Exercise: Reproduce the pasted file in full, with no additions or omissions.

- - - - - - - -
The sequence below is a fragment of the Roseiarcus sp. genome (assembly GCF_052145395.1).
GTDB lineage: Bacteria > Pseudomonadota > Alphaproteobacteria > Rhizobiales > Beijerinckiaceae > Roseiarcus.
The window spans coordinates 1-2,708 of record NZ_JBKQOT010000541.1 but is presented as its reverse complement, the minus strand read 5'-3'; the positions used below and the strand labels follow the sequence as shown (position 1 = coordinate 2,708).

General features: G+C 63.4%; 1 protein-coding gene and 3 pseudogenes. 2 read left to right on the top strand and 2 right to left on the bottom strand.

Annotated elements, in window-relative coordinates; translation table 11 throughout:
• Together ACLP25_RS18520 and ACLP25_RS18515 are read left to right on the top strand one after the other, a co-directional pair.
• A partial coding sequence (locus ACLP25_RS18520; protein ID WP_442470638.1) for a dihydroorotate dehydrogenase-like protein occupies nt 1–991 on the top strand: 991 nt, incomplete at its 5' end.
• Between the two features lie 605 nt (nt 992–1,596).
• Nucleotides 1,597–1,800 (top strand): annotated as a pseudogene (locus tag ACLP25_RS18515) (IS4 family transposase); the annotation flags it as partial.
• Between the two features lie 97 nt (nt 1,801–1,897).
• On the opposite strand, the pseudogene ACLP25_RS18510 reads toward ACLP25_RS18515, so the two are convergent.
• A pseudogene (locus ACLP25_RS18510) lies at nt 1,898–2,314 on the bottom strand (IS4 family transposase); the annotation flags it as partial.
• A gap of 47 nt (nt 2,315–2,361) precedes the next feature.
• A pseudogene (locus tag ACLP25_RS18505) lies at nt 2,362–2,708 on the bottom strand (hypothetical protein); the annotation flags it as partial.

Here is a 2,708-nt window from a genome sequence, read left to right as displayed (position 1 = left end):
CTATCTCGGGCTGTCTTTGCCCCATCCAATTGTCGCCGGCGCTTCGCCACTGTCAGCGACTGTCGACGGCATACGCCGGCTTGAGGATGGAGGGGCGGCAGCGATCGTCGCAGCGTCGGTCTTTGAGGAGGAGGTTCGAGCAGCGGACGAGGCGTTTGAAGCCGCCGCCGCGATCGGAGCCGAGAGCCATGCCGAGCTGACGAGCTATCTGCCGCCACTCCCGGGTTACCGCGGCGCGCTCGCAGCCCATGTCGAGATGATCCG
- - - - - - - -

The sequence below is a fragment of the Roseiarcus sp. genome (assembly GCF_052145395.1).
GTDB lineage: Bacteria > Pseudomonadota > Alphaproteobacteria > Rhizobiales > Beijerinckiaceae > Roseiarcus.
The window spans coordinates 1-2,708 of record NZ_JBKQOT010000541.1 but is presented as its reverse complement, the minus strand read 5'-3'; the positions used below and the strand labels follow the sequence as shown (position 1 = coordinate 2,708).

General features: G+C 63.4%; 1 protein-coding gene and 3 pseudogenes. 2 read left to right on the top strand and 2 right to left on the bottom strand.

Annotated elements, in window-relative coordinates; translation table 11 throughout:
• Together ACLP25_RS18520 and ACLP25_RS18515 are read left to right on the top strand one after the other, a co-directional pair.
• A partial coding sequence (locus ACLP25_RS18520; protein ID WP_442470638.1) for a dihydroorotate dehydrogenase-like protein occupies nt 1–991 on the top strand: 991 nt, incomplete at its 5' end.
• Between the two features lie 605 nt (nt 992–1,596).
• Nucleotides 1,597–1,800 (top strand): annotated as a pseudogene (locus tag ACLP25_RS18515) (IS4 family transposase); the annotation flags it as partial.
• Between the two features lie 97 nt (nt 1,801–1,897).
• On the opposite strand, the pseudogene ACLP25_RS18510 reads toward ACLP25_RS18515, so the two are convergent.
• A pseudogene (locus ACLP25_RS18510) lies at nt 1,898–2,314 on the bottom strand (IS4 family transposase); the annotation flags it as partial.
• A gap of 47 nt (nt 2,315–2,361) precedes the next feature.
• A pseudogene (locus tag ACLP25_RS18505) lies at nt 2,362–2,708 on the bottom strand (hypothetical protein); the annotation flags it as partial.

Here is a 2,708-nt window from a genome sequence, read left to right as displayed (position 1 = left end):
CTATCTCGGGCTGTCTTTGCCCCATCCAATTGTCGCCGGCGCTTCGCCACTGTCAGCGACTGTCGACGGCATACGCCGGCTTGAGGATGGAGGGGCGGCAGCGATCGTCGCAGCGTCGGTCTTTGAGGAGGAGGTTCGAGCAGCGGACGAGGCGTTTGAAGCCGCCGCCGCGATCGGAGCCGAGAGCCATGCCGAGCTGACGAGCTATCTGCCGCCACTCCCGGGTTACCGCGGCGCGCTCGCAGCCCATGTCGAGATGATCCG